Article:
By now most people in the world of business have at least heard of the word ‘Agile’. Used in reference to project management and corporate projects, there’s no doubt that Agile methodology provides serious advantages over traditional ‘waterfall’ style project management. In fact, it’s impacting more than just the smaller tech start-ups.
The Rise of Agile
Agile is undoubtedly one of the most popular office trends of the 2010s. Companies have begun to implement some form of Agile into their business model; or at least sought inspiration from some of its best practices to achieve success.
But what makes it so popular? Naturally, a part of wanting to be Agile is driven by people wanting to stay in the loop, so that they can keep their jobs, or at least stay adequate. Another part of the popularity is an attempt to incorporate the latest buzz words and practices into the office (remember “synergy”?).
If done right, implementing trends like Agile can often be beneficial to both of these goals. But also, switching to Agile is sometimes driven by the desire to improve the office environment and culture, in order to make it a more comfortable and productive place.
The Return of Open-Concept
Office environments have changed drastically throughout the years. For example, open-concept office workstations have once again made a comeback with the rise of Agile methodology. As collaborative work becomes more normal, the office space needs to be optimized to allow groups to get together and collaborate. The intent is to maximize creativity and productivity without being overly distracting to others.
Modular office furniture allows teams to reorganize space on a per-project basis. As private offices become a thing of the past, today’s teams can quickly and easily adjust their workstations to suit their working style and a project’s needs. Some furniture, like an adjustable height workstation, can be customized. If one layout doesn’t work for you or your team, trying out another one to get yourselves comfortable takes zero time and effort.
If workplace environments keep changing at the individual and small-team level, the same can certainly also be said about larger assembly-spaces. We’re not so futuristic that basic office requirements are thrown out the door. Employees still need to see and hear clearly, and they still need to be comfortable. That said, some of the ways of achieving these things have shifted over the past few years.
- Curved Rows of Seating – We’ve all been to concerts at ground-level where you end up stuck behind the squad of giants so tall you can barely enjoy the show. It’s annoying at a concert, but it’s just as bad at work. By putting into practice the formation of sitting around a presenter in a semi-circle, shorter folks now don’t have to worry about tip-toeing or craning their neck. Curved rows of seating is a must for any large assembly.
- Tiered-Seating – If you can implement curved rows with tiered-seating, you’re fast on your way to showing up in your employees’ good graces. It’s an expensive option, and may be difficult to implement, but that said, if it’s feasible for your office or renovating is on the table anyways, this is a great way to improve people’s visibility and comfort needs.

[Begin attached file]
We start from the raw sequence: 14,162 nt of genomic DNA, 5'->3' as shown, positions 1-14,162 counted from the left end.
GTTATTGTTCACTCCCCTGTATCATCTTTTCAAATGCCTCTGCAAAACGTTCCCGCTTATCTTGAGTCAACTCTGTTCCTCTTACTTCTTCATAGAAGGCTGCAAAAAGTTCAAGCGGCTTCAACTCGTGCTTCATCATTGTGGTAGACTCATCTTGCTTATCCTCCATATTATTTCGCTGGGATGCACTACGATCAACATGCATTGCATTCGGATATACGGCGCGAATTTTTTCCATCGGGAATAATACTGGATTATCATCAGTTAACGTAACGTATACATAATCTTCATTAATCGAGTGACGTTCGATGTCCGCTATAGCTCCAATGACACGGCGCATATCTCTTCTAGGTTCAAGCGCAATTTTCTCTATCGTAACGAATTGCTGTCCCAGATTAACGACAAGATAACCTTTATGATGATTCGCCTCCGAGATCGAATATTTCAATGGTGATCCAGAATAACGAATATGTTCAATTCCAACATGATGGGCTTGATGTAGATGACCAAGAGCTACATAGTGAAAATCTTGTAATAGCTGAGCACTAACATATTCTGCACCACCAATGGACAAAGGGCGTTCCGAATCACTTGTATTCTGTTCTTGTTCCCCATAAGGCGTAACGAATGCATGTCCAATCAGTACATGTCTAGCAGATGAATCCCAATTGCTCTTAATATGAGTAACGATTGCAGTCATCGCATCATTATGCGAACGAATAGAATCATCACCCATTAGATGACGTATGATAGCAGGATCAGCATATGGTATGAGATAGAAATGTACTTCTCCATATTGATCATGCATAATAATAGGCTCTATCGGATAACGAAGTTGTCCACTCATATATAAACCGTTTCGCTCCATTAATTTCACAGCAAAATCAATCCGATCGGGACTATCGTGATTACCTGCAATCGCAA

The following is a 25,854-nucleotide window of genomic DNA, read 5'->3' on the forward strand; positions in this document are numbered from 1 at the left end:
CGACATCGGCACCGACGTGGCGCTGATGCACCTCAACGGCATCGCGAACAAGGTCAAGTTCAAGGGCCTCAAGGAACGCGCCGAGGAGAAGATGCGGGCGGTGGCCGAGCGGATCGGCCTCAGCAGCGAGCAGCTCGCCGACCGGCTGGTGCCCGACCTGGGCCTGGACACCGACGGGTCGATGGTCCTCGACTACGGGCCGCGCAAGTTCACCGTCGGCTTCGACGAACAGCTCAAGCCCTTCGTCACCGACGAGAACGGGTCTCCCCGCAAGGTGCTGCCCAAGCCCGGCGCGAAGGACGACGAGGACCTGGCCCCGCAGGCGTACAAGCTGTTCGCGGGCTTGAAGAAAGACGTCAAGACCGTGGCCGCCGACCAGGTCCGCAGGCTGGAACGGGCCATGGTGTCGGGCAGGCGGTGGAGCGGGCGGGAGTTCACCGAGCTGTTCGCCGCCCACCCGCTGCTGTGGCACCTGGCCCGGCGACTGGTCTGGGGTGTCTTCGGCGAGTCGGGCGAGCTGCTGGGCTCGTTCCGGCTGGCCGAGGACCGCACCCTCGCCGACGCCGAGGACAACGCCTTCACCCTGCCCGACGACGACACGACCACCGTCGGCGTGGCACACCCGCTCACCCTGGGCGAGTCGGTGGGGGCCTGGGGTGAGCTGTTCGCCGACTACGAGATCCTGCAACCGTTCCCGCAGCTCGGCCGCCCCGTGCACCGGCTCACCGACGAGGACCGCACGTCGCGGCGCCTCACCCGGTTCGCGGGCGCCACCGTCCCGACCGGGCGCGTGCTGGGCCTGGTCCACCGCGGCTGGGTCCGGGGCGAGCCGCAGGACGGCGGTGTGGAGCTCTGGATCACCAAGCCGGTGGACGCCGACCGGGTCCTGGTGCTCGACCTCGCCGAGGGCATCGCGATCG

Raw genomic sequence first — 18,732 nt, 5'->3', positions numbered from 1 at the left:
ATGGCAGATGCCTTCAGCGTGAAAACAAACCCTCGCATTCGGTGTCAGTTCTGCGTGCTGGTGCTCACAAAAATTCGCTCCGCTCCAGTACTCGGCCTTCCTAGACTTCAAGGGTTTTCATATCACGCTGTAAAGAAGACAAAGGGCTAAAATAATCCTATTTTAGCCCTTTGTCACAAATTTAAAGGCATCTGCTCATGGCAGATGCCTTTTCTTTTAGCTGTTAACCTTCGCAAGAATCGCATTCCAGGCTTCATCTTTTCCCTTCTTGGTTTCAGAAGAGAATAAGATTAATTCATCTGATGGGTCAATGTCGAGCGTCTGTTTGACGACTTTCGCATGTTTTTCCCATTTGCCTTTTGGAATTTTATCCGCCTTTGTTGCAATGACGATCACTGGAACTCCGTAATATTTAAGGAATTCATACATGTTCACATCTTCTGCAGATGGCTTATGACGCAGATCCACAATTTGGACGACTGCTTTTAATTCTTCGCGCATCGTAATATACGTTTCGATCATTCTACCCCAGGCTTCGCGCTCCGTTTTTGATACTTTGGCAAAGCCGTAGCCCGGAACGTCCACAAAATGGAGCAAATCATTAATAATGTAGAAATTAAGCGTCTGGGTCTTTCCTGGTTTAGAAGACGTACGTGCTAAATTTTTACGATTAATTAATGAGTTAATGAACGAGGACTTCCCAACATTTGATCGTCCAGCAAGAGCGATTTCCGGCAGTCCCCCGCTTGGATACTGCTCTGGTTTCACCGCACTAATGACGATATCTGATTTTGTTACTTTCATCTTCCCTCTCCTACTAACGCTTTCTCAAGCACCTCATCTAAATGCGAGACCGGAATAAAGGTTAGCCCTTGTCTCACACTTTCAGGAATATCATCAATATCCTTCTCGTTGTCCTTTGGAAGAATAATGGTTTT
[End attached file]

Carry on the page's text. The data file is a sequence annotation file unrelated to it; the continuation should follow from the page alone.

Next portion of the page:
- Raised Speaker Platform – An alternative to the more costly tiered-seating option is having a raised platform for your speakers to stand on. It takes less effort and money to implement, and still offers better visibility to your employees than having everybody at ground-level.
- Good Acoustics – We’ve all been to large meetings where the speaker just doesn’t have a powerful voice to project through the entire room. This is why installing a good sound system for larger meeting spaces, or having proper acoustics goes a very long way in improving the quality of an assembly. People need to hear what’s being said, or else they will quickly stop paying attention. On the other hand, if the sound is too loud, the audience will be too busy cringing with their fingers in their ears. The right sound system should strike a balance so the only thing on the listeners’ minds is the speaker.
- Attractive Visuals – Beyond having a proper or perhaps needless projector, visuals can include a flipchart, easel or a dry erase board. Good tables can be important if you want the audience to take notes and feel comfortable, and while it might seem childish, markers can go a long way in helping to highlight or underline keywords and other important notes. Anything to draw the eye and keep people at attention will earn you brownie points.
Whether we’re talking about assembly spaces or working spaces, the key requirements must always be the same: comfort, visibility, and audibility. It’s important for people to feel like they can all contribute to a team or to a meeting in a comfortable manner, and having an office space that allows this can only improve moods, productivity and the sharing of ideas.
This isn’t to say that you should sacrifice individual needs in the process; sometimes people need to be able to hear themselves think as much as they need to hear others. Having designated quiet spaces, team spaces and assembly spaces is a good, harmonious approach to designing an office geared towards reflecting Agile work practices!
Find your balance based on your office set-up, the type of work and meetings you do within the company and the feedback you might already have received to craft your productive office of the future. What will you do first to spark creativity and set your office into one of the future?